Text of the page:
1906: Charles Rolls and Henry Royce col­lab­o­rated to form the car com­pany, Rolls-Royce Ltd. On the same day in 1931, the com­pany bought Bent­ley Mo­tors.

1944: Af­ter five years of black­out, the lights were switched on again in Pic­cadilly, Strand and Fleet Street.

1945: The Nurem­berg War Crimes trial of Nazis, in­clud­ing Her­mann Go­er­ing, Ru­dolf Hess, and Joachim von Ribben­trop, be­gan. It lasted 218 days.

1947: Princess El­iz­a­beth married Lieu­tenant Philip Mount­bat­ten. It was the most glam­orous royal oc­ca­sion since be­fore the war and the BBC cov­ered it in 42 dif­fer­ent lan­guages.

1951: Snow­do­nia in Wales was des­ig­nated a National Park.

1975: Gen­eral Franco, above, dic­ta­tor of Spain for 36 years, died aged 82.

1979: An­thony Blunt, Sur­veyor of the Queen’s Pic­tures, was stripped of his knight­hood af­ter be­ing ex­posed as the Fourth Man in the Burgess, Maclean and Philby spy scan­dal.

ON THIS DAY LAST YEAR: The Queen brought a splash of colour to an other­wise grey and rainy day on her 71st wed­ding an­niver­sary, as she was shown how tech­nol­ogy was shap­ing the fu­ture.

HE WAS the debonair star of some of Hol­ly­wood’s great­est films and for one glo­ri­ous evening in a Sauchiehal­l Street cin­ema, Cary Grant held Glas­gow film-lovers spell­bound.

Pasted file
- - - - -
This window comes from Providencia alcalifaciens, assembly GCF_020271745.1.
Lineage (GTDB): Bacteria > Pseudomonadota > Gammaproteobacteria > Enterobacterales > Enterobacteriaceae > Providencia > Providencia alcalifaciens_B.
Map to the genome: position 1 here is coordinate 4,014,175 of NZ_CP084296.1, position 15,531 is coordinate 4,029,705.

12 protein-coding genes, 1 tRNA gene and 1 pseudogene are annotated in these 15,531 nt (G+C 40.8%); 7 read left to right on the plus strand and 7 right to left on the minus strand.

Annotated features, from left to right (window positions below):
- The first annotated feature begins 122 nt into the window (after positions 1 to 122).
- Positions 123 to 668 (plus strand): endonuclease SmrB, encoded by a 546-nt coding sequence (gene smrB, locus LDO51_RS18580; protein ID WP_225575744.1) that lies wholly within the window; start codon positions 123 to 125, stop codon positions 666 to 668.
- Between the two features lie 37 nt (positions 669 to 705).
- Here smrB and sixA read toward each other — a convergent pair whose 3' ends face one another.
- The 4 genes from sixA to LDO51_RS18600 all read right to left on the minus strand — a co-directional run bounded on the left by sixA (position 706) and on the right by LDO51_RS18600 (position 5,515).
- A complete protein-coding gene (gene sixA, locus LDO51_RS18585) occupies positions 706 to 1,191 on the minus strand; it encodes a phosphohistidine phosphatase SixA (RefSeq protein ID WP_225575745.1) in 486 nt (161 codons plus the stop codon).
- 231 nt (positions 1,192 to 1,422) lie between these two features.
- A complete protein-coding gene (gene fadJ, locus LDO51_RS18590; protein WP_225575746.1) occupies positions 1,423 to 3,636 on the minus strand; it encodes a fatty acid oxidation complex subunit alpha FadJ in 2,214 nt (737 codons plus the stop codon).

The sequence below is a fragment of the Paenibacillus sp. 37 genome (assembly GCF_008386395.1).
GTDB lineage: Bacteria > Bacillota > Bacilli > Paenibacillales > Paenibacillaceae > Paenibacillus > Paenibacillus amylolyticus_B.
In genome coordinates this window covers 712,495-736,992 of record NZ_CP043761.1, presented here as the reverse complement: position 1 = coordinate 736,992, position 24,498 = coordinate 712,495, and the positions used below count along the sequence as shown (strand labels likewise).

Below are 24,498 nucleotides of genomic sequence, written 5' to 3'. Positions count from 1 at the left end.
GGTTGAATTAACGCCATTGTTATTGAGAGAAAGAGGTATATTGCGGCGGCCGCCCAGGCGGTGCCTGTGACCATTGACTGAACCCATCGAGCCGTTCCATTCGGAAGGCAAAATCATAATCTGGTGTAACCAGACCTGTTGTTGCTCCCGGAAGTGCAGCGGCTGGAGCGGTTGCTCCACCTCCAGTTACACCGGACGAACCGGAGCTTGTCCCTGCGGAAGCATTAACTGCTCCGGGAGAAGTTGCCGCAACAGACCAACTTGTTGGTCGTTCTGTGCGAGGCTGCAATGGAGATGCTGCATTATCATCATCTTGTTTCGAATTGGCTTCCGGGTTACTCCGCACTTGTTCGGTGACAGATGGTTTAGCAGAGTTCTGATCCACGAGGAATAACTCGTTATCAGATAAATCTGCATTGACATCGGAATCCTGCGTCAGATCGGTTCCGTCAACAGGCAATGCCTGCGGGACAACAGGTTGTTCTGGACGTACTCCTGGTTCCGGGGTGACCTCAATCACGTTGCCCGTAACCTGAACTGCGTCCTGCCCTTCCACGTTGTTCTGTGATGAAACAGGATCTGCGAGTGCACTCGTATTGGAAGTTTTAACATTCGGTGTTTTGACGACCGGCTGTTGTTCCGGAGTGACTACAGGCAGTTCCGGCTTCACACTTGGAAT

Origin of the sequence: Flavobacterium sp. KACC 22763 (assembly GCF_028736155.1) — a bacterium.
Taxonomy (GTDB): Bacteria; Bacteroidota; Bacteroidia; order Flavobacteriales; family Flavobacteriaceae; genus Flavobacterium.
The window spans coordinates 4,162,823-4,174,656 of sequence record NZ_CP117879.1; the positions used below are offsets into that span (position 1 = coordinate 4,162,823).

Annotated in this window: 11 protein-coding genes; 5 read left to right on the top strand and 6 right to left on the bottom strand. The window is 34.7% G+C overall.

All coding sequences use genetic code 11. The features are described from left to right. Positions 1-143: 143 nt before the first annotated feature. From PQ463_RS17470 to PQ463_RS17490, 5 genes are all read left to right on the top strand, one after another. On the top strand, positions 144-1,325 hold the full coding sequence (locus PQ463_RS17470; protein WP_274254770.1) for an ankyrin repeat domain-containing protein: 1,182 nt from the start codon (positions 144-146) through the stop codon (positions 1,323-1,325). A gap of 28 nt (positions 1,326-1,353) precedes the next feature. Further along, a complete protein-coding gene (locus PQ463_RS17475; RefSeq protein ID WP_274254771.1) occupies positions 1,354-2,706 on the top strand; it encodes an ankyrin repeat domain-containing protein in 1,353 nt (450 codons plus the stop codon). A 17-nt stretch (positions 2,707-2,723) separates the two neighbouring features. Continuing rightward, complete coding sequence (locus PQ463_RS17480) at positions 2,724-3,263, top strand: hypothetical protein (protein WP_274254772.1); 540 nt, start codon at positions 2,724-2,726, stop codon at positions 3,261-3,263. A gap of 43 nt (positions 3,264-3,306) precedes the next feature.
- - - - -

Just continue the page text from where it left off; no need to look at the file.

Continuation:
It was July 11, 1958 – the same day on which mur­derer Peter Manuel was hanged at Bar­lin­nie Prison – and Grant was in town to pub­li­cise his lat­est movie, In­dis­creet, in which he starred along­side In­grid Bergman.

The Evening Times re­ported that he wan­dered around the aisles of the Re­gal Cin­ema, en­cour­ag­ing au­di­ence mem­bers to ask ques­tions, which came thick and fast.

“I’m open to ques­tions, any­thing you like to ask,” he said. “There must be some­thing you want to know about the film in­dus­try?”

Grant said at one stage that he dis­liked be­ing idle – “I tried it once for 18 months but I found it was more fun work­ing” and said he had ac­cepted the role in In­dis­creet on faith, be­cause it was Bergman’s first at­tempt at a com­edy film.

He also touched on au­di­ence re­ac­tions to film come­dies. “With a com­edy you get the ver­dict the minute it goes on the screen. If peo­ple don’t laugh, it’s a flop for all time and there’s noth­ing you can do about it.”

Thank­fully, Grant said, he was “par­tic­u­larly happy” about In­dis­creet be­cause “though it was made en­tirely in Bri­tain it has been break­ing all house records in New York – some­thing that very sel­dom hap­pens to a

Bri­tish film.”

Among the many pho­to­graphs taken of Grant that day was one with him crouch­ing to talk to two-year-old David Mar­shall, from Dunoon, who hap­pened to be in town with his mother.

Cary Grant was born Archibald Alexan­der Leach on Jan­uary 18, 1904 in Bris­tol. He left school at age 14, ly­ing about his age and forg­ing his fa­ther’s sig­na­ture on a let­ter to join Bob Pen­der’s troupe of knock­about co­me­di­ans.

Cary on board the Nar­whal sub­ma­rine at Faslane in 1960

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